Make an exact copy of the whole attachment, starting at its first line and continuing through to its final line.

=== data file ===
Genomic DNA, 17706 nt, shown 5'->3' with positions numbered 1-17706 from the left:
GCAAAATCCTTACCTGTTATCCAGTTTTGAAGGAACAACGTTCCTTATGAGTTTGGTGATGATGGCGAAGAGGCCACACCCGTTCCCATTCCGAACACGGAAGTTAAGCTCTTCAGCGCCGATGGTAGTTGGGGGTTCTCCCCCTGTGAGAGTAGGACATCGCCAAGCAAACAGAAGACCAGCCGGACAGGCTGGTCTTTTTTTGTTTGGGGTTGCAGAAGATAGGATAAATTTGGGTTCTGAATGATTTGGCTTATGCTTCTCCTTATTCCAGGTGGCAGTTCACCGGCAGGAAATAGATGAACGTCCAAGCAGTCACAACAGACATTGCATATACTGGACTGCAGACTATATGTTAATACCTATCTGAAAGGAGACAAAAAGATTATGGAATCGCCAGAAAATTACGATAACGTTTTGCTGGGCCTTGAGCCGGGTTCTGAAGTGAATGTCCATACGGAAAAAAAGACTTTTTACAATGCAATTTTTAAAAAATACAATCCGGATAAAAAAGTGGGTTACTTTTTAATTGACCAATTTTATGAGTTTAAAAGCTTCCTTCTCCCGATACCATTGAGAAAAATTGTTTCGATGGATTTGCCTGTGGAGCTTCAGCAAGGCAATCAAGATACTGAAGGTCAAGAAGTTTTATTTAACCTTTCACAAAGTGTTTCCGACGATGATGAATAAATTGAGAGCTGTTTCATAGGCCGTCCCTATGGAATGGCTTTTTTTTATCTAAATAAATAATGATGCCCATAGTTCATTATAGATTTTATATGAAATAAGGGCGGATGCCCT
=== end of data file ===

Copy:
Genomic DNA, 17706 nt, shown 5'->3' with positions numbered 1-17706 from the left:
GCAAAATCCTTACCTGTTATCCAGTTTTGAAGGAACAACGTTCCTTATGAGTTTGGTGATGATGGCGAAGAGGCCACACCCGTTCCCATTCCGAACACGGAAGTTAAGCTCTTCAGCGCCGATGGTAGTTGGGGGTTCTCCCCCTGTGAGAGTAGGACATCGCCAAGCAAACAGAAGACCAGCCGGACAGGCTGGTCTTTTTTTGTTTGGGGTTGCAGAAGATAGGATAAATTTGGGTTCTGAATGATTTGGCTTATGCTTCTCCTTATTCCAGGTGGCAGTTCACCGGCAGGAAATAGATGAACGTCCAAGCAGTCACAACAGACATTGCATATACTGGACTGCAGACTATATGTTAATACCTATCTGAAAGGAGACAAAAAGATTATGGAATCGCCAGAAAATTACGATAACGTTTTGCTGGGCCTTGAGCCGGGTTCTGAAGTGAATGTCCATACGGAAAAAAAGACTTTTTACAATGCAATTTTTAAAAAATACAATCCGGATAAAAAAGTGGGTTACTTTTTAATTGACCAATTTTATGAGTTTAAAAGCTTCCTTCTCCCGATACCATTGAGAAAAATTGTTTCGATGGATTTGCCTGTGGAGCTTCAGCAAGGCAATCAAGATACTGAAGGTCAAGAAGTTTTATTTAACCTTTCACAAAGTGTTTCCGACGATGATGAATAAATTGAGAGCTGTTTCATAGGCCGTCCCTATGGAATGGCTTTTTTTTATCTAAATAAATAATGATGCCCATAGTTCATTATAGATTTTATATGAAATAAGGGCGGATGCCCT